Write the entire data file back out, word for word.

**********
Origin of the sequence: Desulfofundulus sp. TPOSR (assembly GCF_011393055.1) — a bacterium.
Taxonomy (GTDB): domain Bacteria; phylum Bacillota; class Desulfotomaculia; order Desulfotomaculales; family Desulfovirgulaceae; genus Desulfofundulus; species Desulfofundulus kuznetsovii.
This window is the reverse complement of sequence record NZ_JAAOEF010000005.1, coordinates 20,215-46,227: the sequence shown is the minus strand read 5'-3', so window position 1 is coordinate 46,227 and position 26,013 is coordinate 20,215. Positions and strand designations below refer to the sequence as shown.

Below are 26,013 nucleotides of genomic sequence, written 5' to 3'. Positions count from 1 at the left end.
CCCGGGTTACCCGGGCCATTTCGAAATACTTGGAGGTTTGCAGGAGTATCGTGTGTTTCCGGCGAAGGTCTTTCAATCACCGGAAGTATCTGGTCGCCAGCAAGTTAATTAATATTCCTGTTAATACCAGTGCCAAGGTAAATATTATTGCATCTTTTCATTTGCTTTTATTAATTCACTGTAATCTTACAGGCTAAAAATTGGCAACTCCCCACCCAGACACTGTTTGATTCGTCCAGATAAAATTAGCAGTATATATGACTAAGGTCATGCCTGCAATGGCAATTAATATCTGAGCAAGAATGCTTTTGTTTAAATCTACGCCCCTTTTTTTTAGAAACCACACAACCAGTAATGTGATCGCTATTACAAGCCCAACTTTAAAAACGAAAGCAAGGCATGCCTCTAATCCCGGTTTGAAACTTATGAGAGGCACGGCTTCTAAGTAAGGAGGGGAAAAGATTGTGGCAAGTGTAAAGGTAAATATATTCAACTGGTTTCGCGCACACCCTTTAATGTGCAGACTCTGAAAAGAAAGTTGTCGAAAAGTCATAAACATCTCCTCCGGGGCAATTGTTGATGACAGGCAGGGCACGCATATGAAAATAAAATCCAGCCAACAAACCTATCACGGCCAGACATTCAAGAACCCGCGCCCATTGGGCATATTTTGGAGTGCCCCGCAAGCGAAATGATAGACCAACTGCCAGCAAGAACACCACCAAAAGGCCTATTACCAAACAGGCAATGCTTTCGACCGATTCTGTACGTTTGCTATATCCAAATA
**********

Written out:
Origin of the sequence: Desulfofundulus sp. TPOSR (assembly GCF_011393055.1) — a bacterium.
Taxonomy (GTDB): domain Bacteria; phylum Bacillota; class Desulfotomaculia; order Desulfotomaculales; family Desulfovirgulaceae; genus Desulfofundulus; species Desulfofundulus kuznetsovii.
This window is the reverse complement of sequence record NZ_JAAOEF010000005.1, coordinates 20,215-46,227: the sequence shown is the minus strand read 5'-3', so window position 1 is coordinate 46,227 and position 26,013 is coordinate 20,215. Positions and strand designations below refer to the sequence as shown.

Below are 26,013 nucleotides of genomic sequence, written 5' to 3'. Positions count from 1 at the left end.
CCCGGGTTACCCGGGCCATTTCGAAATACTTGGAGGTTTGCAGGAGTATCGTGTGTTTCCGGCGAAGGTCTTTCAATCACCGGAAGTATCTGGTCGCCAGCAAGTTAATTAATATTCCTGTTAATACCAGTGCCAAGGTAAATATTATTGCATCTTTTCATTTGCTTTTATTAATTCACTGTAATCTTACAGGCTAAAAATTGGCAACTCCCCACCCAGACACTGTTTGATTCGTCCAGATAAAATTAGCAGTATATATGACTAAGGTCATGCCTGCAATGGCAATTAATATCTGAGCAAGAATGCTTTTGTTTAAATCTACGCCCCTTTTTTTTAGAAACCACACAACCAGTAATGTGATCGCTATTACAAGCCCAACTTTAAAAACGAAAGCAAGGCATGCCTCTAATCCCGGTTTGAAACTTATGAGAGGCACGGCTTCTAAGTAAGGAGGGGAAAAGATTGTGGCAAGTGTAAAGGTAAATATATTCAACTGGTTTCGCGCACACCCTTTAATGTGCAGACTCTGAAAAGAAAGTTGTCGAAAAGTCATAAACATCTCCTCCGGGGCAATTGTTGATGACAGGCAGGGCACGCATATGAAAATAAAATCCAGCCAACAAACCTATCACGGCCAGACATTCAAGAACCCGCGCCCATTGGGCATATTTTGGAGTGCCCCGCAAGCGAAATGATAGACCAACTGCCAGCAAGAACACCACCAAAAGGCCTATTACCAAACAGGCAATGCTTTCGACCGATTCTGTACGTTTGCTATATCCAAATA